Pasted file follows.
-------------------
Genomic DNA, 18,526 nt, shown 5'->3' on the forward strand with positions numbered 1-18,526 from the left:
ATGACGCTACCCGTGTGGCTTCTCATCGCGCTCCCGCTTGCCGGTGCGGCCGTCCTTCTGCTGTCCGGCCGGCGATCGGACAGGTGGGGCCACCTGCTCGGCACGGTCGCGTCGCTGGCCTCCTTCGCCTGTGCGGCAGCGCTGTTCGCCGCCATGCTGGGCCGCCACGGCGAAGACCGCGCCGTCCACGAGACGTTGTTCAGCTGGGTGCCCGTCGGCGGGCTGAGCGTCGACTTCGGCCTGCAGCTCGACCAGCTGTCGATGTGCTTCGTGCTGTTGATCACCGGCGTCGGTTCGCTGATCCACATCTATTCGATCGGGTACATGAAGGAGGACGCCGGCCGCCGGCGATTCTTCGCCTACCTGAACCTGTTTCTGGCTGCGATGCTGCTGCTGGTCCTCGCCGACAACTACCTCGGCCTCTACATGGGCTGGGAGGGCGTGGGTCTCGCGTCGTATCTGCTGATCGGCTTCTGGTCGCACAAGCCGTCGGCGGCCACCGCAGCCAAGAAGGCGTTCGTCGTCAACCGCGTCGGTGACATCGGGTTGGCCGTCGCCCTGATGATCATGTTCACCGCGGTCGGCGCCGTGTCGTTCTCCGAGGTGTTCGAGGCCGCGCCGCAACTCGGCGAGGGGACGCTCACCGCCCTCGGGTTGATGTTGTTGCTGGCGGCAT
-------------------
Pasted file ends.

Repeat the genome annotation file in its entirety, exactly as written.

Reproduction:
Genomic DNA, 18,526 nt, shown 5'->3' on the forward strand with positions numbered 1-18,526 from the left:
ATGACGCTACCCGTGTGGCTTCTCATCGCGCTCCCGCTTGCCGGTGCGGCCGTCCTTCTGCTGTCCGGCCGGCGATCGGACAGGTGGGGCCACCTGCTCGGCACGGTCGCGTCGCTGGCCTCCTTCGCCTGTGCGGCAGCGCTGTTCGCCGCCATGCTGGGCCGCCACGGCGAAGACCGCGCCGTCCACGAGACGTTGTTCAGCTGGGTGCCCGTCGGCGGGCTGAGCGTCGACTTCGGCCTGCAGCTCGACCAGCTGTCGATGTGCTTCGTGCTGTTGATCACCGGCGTCGGTTCGCTGATCCACATCTATTCGATCGGGTACATGAAGGAGGACGCCGGCCGCCGGCGATTCTTCGCCTACCTGAACCTGTTTCTGGCTGCGATGCTGCTGCTGGTCCTCGCCGACAACTACCTCGGCCTCTACATGGGCTGGGAGGGCGTGGGTCTCGCGTCGTATCTGCTGATCGGCTTCTGGTCGCACAAGCCGTCGGCGGCCACCGCAGCCAAGAAGGCGTTCGTCGTCAACCGCGTCGGTGACATCGGGTTGGCCGTCGCCCTGATGATCATGTTCACCGCGGTCGGCGCCGTGTCGTTCTCCGAGGTGTTCGAGGCCGCGCCGCAACTCGGCGAGGGGACGCTCACCGCCCTCGGGTTGATGTTGTTGCTGGCGGCAT